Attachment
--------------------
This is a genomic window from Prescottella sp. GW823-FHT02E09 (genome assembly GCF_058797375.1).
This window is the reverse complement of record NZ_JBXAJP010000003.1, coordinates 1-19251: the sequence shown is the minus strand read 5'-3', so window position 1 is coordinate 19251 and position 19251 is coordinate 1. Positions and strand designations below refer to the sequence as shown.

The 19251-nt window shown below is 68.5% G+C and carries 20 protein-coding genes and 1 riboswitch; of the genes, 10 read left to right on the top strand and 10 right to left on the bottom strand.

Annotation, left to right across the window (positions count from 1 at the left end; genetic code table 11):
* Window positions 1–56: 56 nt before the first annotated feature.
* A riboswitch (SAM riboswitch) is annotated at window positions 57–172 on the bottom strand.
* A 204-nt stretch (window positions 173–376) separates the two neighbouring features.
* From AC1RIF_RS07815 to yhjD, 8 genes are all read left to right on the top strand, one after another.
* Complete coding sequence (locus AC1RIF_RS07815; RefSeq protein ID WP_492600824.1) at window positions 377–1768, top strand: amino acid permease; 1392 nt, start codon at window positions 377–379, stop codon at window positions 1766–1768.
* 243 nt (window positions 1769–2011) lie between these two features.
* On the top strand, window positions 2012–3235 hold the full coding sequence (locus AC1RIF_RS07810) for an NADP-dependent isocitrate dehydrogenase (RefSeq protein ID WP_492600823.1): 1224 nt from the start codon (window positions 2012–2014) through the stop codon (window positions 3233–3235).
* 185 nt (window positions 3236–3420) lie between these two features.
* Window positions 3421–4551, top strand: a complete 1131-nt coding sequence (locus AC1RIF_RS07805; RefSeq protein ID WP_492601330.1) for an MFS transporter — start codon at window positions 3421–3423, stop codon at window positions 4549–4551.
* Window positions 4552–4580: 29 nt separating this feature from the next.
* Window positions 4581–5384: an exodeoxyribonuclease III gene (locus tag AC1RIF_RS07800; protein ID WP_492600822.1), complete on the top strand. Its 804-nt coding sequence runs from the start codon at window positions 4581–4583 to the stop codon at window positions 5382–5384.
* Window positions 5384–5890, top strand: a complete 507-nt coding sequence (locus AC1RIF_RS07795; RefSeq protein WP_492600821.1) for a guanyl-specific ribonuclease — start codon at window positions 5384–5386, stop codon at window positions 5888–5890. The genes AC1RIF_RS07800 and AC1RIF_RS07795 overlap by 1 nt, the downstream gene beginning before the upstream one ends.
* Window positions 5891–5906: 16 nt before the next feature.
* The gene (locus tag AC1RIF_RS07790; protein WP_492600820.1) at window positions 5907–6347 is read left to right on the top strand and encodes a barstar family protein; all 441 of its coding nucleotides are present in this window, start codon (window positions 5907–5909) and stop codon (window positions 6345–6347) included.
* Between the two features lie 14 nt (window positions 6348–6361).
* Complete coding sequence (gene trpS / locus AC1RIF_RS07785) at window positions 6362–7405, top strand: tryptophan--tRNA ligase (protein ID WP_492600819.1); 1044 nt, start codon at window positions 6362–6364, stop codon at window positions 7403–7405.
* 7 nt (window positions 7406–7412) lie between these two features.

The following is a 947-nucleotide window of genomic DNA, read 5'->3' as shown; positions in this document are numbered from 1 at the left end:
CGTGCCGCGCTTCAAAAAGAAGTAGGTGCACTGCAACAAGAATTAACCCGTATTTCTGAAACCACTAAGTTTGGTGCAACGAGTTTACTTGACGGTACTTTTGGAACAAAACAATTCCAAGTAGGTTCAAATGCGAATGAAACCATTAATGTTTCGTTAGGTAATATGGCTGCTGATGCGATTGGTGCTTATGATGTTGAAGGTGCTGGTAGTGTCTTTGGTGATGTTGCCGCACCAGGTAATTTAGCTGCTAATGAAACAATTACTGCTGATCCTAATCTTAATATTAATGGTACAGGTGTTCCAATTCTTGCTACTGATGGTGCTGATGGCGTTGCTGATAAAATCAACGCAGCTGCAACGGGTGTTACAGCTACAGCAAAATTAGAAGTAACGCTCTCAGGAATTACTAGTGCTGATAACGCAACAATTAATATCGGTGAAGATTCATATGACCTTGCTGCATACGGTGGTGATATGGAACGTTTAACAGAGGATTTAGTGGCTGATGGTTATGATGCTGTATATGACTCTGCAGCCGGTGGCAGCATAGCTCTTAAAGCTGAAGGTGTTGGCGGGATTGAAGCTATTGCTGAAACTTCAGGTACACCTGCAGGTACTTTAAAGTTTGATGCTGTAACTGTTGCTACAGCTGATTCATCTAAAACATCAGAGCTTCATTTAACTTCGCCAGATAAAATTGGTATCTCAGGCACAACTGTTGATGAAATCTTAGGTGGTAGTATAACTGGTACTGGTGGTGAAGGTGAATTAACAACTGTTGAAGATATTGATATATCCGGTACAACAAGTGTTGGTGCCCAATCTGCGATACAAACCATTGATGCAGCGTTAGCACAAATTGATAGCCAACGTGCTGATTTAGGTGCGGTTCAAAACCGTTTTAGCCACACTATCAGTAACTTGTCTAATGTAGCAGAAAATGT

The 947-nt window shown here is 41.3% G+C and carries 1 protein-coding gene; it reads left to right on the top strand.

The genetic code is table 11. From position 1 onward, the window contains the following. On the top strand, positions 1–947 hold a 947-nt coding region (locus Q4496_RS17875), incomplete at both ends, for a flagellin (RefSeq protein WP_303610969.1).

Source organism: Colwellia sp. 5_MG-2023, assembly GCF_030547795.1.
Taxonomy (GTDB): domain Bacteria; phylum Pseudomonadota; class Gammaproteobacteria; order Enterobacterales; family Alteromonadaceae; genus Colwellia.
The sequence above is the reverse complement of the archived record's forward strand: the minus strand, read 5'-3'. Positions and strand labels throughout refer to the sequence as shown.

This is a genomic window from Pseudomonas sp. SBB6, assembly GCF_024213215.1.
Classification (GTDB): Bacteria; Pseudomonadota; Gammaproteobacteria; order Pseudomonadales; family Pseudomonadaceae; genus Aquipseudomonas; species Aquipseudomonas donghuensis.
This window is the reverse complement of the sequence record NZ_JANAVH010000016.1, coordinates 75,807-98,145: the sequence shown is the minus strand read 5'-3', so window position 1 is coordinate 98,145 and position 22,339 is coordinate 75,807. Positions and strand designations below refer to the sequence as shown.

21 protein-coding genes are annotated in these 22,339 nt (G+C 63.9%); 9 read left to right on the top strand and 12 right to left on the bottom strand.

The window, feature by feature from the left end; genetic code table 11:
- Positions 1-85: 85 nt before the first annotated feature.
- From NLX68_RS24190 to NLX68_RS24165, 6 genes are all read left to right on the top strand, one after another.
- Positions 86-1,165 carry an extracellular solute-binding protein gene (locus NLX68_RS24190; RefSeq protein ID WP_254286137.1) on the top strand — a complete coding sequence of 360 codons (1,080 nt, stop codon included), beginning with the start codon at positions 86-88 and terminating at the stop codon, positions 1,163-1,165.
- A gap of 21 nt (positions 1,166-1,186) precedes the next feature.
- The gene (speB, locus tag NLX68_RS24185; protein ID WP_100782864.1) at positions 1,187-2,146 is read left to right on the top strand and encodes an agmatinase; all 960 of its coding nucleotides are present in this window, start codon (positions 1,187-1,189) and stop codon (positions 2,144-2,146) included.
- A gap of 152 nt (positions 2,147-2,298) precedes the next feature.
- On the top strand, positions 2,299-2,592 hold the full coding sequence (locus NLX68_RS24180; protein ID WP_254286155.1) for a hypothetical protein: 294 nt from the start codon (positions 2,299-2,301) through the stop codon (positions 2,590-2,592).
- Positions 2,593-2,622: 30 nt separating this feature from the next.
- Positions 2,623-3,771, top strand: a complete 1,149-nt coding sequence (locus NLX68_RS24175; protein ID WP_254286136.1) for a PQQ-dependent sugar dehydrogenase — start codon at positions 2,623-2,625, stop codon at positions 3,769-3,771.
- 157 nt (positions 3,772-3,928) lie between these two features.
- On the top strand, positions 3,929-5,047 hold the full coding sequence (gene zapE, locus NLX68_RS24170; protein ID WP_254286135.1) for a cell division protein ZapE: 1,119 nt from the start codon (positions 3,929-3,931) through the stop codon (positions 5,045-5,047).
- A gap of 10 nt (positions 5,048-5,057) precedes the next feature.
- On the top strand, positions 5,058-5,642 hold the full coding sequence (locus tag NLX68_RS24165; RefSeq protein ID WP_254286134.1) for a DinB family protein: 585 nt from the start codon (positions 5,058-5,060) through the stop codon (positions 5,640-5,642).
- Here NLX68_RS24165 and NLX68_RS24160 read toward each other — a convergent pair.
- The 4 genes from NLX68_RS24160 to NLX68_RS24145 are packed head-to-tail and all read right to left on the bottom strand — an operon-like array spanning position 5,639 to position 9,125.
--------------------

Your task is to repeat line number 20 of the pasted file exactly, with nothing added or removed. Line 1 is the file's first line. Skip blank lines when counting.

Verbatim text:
* Complete coding sequence (gene trpS / locus AC1RIF_RS07785) at window positions 6362–7405, top strand: tryptophan--tRNA ligase (protein ID WP_492600819.1); 1044 nt, start codon at window positions 6362–6364, stop codon at window positions 7403–7405.